Walk through almost any Portland park at night and you'll hear it—a chorus echoing out from the trees, seemingly asking, "Who cooks for you?"
It's the call of the barred owl.
The prolific hooter is an invasive species from the Northeast United States, now so prevalent in the Northwest it is threatening the extinction of the more famous but also more reclusive spotted owl.
"We started documenting them in the mid-1990s," says Bob Sallinger, conservation director of the Audubon Society of Portland. "Since then, they have pretty much exploded. Now they are practically everywhere."
It was the campaign to save the spotted owl in the 1990s that led to a drastic reduction of logging on federal lands. But today, barred owls are crowding out their smaller cousins so rapidly the U.S. Fish and Wildlife Service obtained a permit to shoot 3,500 barred owls in Oregon, Washington and Northern California.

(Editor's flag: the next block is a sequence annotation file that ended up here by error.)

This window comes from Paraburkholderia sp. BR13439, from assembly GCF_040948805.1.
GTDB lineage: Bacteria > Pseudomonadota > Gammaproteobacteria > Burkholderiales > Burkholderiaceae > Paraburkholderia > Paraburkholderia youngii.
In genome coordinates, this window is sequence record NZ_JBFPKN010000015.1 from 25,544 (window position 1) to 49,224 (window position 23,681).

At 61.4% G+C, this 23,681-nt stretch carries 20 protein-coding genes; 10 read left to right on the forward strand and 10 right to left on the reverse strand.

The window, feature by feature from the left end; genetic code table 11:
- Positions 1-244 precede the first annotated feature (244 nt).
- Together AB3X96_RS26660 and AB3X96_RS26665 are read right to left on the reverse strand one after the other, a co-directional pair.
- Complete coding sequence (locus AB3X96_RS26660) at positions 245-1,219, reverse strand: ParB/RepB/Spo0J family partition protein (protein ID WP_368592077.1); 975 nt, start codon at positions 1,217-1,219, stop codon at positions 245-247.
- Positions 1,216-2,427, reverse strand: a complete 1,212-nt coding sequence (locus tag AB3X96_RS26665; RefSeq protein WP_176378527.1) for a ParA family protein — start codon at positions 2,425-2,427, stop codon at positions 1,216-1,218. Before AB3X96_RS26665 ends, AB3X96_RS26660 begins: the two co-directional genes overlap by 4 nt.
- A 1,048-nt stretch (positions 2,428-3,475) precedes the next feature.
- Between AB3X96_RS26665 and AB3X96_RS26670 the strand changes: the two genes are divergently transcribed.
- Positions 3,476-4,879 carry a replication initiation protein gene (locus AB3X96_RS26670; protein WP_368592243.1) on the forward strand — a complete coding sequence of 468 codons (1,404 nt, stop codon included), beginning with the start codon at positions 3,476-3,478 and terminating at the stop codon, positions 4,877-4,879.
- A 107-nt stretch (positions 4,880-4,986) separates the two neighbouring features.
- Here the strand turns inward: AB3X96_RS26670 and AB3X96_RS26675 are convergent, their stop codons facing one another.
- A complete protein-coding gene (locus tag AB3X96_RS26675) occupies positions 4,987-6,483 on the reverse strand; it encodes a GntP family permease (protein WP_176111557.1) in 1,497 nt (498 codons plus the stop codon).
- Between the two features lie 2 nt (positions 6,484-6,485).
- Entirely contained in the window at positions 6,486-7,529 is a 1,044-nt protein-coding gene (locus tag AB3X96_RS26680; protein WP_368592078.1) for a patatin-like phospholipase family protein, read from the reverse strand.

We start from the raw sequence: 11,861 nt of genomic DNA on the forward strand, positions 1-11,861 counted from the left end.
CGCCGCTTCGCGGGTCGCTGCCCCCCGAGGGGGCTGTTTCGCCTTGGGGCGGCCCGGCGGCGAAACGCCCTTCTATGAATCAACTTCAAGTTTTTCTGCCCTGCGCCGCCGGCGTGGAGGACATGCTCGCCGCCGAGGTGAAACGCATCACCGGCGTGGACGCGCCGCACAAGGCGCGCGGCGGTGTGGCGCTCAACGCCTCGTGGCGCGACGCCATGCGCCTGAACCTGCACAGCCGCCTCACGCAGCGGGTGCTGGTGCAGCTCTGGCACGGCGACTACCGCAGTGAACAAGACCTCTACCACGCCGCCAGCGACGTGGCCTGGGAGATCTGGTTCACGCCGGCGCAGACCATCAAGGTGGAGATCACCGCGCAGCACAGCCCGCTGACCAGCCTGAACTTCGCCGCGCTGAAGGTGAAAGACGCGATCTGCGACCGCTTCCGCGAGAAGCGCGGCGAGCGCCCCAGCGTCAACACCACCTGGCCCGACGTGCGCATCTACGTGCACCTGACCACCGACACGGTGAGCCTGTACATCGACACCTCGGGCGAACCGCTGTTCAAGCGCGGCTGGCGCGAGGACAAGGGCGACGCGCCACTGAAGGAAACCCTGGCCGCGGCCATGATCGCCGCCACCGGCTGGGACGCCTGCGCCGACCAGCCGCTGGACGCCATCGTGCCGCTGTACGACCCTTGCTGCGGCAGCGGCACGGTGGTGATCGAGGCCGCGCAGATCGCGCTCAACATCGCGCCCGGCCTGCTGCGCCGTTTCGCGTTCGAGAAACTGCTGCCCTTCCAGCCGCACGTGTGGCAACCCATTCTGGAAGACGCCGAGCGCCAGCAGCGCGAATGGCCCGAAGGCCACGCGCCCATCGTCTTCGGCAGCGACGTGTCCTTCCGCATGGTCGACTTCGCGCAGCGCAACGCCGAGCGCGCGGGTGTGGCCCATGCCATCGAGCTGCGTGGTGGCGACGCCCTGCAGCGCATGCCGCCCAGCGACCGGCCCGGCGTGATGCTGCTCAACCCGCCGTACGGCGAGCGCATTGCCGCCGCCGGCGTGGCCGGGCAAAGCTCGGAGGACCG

Sallinger says there's no way to know how many of the birds there are in Portland, but 25 years ago, nobody ever brought an injured barred owl to the local Audubon Society. Now, the nonprofit treats 30 to 40 per year.
Sallinger acknowledges that barred owls are disrupting the state's ecosystem. They're also highly territorial: Joggers—especially those with ponytails—regularly report getting dive-bombed.
At the same time, the owls help connect a growing city to its wild roots, and expose Portlanders to an animal most of us would not encounter otherwise.
"They are a really cool species," Sallinger says, "and they really thrive in an urban environment."
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